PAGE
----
We’ve known of some summer learning programs that are light on learning and heavy on fun. Not so with Summit Student Conferences — they emphasize learning, but in a fun and engaging way! The professors who make up Summit’s faculty are incredibly gifted and compelling communicators, so spending a large portion of the day in the classroom never seems like drudgery.
Classroom instruction includes an overview of competing worldviews and a discussion of what each teaches about God, faith, purpose, and meaning. The instructors welcome and encourage questions from students and do not shy away from complex topics. Rather they teach kids what it means to think biblically about such hot button issues as abortion, evolution, gender identity, God’s existence, homosexuality, marriage and family, pornography, reliability of scripture, and much more.
Students have the option of earning college credit for their time at Summit, but doing so means writing essays and research papers when they aren’t in class and turning them in for a grade. Although my kids might have benefited academically had we taken that tack, I don’t think they would have enjoyed their two weeks in Manitou Springs nearly as much had they not been able to use their free time to forge friendships, participate in organized sports and group outings, explore the town, and go on some of the challenging excursions Summit offers such as rock climbing, zip lining, and white water rafting.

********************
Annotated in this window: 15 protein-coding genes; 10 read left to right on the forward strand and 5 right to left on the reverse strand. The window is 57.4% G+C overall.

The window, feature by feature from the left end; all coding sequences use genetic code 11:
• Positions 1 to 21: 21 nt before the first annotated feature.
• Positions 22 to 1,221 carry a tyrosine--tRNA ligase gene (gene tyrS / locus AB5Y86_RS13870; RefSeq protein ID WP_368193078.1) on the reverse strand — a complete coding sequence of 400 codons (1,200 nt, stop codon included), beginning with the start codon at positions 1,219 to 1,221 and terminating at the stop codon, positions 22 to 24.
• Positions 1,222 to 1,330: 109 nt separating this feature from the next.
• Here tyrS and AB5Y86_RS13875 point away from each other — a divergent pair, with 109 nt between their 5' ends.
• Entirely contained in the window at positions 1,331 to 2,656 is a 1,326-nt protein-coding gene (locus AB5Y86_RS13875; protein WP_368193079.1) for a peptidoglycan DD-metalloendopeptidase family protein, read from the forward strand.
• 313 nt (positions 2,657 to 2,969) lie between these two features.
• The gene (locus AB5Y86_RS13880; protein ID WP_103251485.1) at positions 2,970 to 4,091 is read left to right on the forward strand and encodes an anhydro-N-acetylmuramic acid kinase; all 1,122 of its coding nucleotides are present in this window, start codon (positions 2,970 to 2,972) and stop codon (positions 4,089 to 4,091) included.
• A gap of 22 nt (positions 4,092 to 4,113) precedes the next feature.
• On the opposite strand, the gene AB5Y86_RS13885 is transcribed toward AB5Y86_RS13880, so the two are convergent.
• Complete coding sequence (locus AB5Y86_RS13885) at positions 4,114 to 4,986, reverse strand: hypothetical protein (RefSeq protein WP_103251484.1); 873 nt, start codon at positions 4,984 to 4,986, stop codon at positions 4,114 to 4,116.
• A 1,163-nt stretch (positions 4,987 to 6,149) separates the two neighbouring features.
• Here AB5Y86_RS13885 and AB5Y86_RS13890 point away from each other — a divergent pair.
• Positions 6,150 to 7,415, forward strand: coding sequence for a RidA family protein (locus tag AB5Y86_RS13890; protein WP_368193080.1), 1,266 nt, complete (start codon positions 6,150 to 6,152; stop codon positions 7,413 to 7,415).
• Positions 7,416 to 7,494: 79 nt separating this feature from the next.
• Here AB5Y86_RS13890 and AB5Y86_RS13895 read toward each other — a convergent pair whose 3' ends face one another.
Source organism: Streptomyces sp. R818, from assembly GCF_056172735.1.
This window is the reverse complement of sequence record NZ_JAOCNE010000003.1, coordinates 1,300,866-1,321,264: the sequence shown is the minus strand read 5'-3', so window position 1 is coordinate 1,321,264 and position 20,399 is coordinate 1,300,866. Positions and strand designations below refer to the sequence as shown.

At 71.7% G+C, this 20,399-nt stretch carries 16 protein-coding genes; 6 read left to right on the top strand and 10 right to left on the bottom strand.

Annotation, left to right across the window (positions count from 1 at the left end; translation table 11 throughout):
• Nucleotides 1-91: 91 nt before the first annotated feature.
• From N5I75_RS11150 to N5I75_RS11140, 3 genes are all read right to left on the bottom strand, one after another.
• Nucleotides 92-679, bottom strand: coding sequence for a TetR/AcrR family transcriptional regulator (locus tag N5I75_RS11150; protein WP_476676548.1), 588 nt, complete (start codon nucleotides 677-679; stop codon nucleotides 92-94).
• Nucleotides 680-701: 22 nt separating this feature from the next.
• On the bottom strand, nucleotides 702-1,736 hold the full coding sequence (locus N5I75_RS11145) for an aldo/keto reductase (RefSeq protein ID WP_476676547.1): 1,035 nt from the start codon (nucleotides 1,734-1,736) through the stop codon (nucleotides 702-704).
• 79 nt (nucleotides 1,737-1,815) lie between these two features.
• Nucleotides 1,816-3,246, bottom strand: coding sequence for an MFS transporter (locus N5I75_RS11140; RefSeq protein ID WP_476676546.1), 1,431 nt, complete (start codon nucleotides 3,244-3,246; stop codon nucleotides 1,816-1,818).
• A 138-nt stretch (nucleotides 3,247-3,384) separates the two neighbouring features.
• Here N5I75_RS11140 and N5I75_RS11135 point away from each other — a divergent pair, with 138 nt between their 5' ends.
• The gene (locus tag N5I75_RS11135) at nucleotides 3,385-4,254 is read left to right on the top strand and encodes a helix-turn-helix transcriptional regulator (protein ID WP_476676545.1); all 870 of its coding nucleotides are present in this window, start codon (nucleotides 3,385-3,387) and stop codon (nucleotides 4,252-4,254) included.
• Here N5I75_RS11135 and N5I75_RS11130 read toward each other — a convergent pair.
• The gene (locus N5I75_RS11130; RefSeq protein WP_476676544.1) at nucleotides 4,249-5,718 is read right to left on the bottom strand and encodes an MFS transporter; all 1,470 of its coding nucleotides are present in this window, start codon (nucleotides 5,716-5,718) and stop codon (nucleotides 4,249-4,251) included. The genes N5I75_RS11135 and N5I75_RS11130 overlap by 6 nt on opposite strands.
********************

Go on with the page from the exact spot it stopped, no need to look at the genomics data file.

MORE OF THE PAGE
[So I simply waited until my kids got back home to assign any supplementary reading, then gave them a semester’s Worldview credit on their high school transcript.]
Where is Summit held?
Summit’s primary campus is nestled between Pike’s Peak and the Garden of the Gods in Manitou Springs in Colorado. The location provides a breathtaking backdrop for an unforgettable two weeks. Students stay in a renovated hotel that is packed with character and charm.